strange results from differential methylation analysis using limma
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RC • 0
Last seen 22 months ago

I want to identify differentially methylated probes(DMPs) between two groups. 

After preprocessed raw data, 666805 probes remained. Differential methylation analysis was performed on the remain probes using limma. Age and gender information were used as covariates. Probes with BH adjusted P value<0.05 were considered as DMPs.

As a result, 134841 probes were identified as DMPs. It reveals nearly 1/5 probes was differentially methylated between our two groups. btw :the chip we used is Illumina Infinium MethylationEPIC BeadChip. It is kind of strange because samples from both groups were healthy people. They just grouped by different living environment.

So, we asked one technician to perform differential methylation analysis on the same 666805 probes. As a result, 8388 probes observed as DMPs,using IMA. I compared those two result, only 3037 probes were the same.

It is so strange that the numbers of two results is extremely different. I am newcomer to this research field, and i did not figure out the errors in my code. So i paste the code for DMP detection here and hope someone can help me.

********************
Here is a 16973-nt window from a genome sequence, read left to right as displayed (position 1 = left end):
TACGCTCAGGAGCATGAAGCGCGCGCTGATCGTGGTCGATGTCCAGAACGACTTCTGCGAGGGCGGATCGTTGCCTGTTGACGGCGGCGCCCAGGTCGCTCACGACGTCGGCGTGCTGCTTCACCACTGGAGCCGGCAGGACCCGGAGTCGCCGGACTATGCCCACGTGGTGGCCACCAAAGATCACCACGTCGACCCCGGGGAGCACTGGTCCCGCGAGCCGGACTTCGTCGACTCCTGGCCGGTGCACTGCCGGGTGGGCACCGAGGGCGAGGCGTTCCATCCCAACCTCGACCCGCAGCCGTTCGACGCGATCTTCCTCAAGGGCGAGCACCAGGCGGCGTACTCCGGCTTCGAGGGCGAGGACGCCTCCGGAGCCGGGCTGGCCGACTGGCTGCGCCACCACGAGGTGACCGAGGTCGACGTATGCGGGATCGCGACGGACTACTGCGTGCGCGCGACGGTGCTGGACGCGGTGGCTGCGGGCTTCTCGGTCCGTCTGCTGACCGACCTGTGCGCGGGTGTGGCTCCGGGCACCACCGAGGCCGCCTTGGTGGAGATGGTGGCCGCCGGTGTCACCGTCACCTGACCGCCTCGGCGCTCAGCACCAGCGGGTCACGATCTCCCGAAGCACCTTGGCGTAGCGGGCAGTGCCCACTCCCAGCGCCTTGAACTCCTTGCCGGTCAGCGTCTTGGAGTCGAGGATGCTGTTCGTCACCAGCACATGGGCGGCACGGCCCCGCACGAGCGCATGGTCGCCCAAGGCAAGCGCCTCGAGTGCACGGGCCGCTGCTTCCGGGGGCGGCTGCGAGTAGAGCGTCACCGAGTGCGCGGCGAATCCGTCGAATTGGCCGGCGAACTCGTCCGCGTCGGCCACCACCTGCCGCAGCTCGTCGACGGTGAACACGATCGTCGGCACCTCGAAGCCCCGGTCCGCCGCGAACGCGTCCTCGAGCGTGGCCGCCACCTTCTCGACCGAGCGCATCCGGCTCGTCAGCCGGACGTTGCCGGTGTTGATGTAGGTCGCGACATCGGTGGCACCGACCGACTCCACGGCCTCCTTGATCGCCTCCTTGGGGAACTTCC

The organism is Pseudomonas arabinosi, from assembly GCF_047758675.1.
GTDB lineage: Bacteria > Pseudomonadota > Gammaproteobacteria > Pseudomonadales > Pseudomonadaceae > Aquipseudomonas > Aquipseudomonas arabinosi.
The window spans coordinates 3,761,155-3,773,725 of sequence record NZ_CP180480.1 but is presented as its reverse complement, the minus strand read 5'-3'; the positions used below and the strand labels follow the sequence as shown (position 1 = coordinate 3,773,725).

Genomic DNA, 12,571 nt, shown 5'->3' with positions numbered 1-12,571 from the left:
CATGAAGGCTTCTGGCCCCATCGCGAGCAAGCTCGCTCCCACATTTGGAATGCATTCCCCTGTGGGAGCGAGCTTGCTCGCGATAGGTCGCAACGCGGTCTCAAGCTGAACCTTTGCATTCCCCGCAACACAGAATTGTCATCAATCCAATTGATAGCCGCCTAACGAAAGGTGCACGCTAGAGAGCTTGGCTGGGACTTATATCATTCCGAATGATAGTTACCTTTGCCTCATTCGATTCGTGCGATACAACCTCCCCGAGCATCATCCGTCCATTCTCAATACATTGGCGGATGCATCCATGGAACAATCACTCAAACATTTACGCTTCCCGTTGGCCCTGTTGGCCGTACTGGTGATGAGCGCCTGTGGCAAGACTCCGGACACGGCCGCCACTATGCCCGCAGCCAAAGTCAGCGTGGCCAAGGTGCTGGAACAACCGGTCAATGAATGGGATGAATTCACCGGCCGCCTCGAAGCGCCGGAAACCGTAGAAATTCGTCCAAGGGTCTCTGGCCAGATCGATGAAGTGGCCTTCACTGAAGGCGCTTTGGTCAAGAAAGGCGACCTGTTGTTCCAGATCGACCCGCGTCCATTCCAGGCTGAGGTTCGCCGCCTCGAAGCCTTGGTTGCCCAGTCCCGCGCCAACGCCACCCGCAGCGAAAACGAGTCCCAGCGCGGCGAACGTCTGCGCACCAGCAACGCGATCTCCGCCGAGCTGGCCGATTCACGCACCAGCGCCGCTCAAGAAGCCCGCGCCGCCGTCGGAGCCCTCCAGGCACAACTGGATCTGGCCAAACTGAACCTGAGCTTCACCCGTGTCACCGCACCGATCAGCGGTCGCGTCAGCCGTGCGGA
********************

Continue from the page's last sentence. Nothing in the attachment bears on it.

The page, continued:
targets<-read.table("Samplesheet_basicinfo",header=TRUE, stringsAsFactors=FALSE)

var<-model.matrix(~Age + as.factor(Gender) + as.factor(Group),data=targets)


limma methylation methyanalysis IMA • 1.9k views
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Assuming the "data_afterpreprocessed.txt" file contains beta-values of normalised samples, in the same order as the samples in the samplesheet file, I can't see anything terribly wrong with the code. Perhaps if you do an plotMD(fit2, column=4) or volcanoplot(fit2, coef=4) you might see what's driving so much differential methylation.  Or pick a probe that IMA fails to report as significant, and examine its mval profile and the coefficients and residuals from limma.

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Aaron Lun ★ 27k
Last seen 15 hours ago
The city by the bay

Your limma code looks fine, assuming Gender and Group only have two levels and Age is a real-valued covariate. The only extra things would be to set trend=TRUE and robust=TRUE in eBayes, but I don't think it would make much of a dent in your 130000 DMPs. If you think that number's too high, investigate whether there are confounding factors (e.g., batch) that might be driving systematic differences between groups.

I can't speak for why the limma results disagree with those from IMA, you'll have to ask the IMA authors. Also see comments about testing for differential methylation: C: What is logFC and "B" in methylation analysis ??.

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Hi Aaron, thanks for your advice. Yes, the gender and group were two-level categorical variables and the Age is continuous variable. I have tried to add trend=TRUE and robust=TRUE option in  eBayes, but it failed to make a big difference. At this time, i used beta value instead of M values. Without the two extra options, i got 143346 DMPs. After i set the trend=TRUE and robust=TRUE in eBayes, i got 144154 DMPs.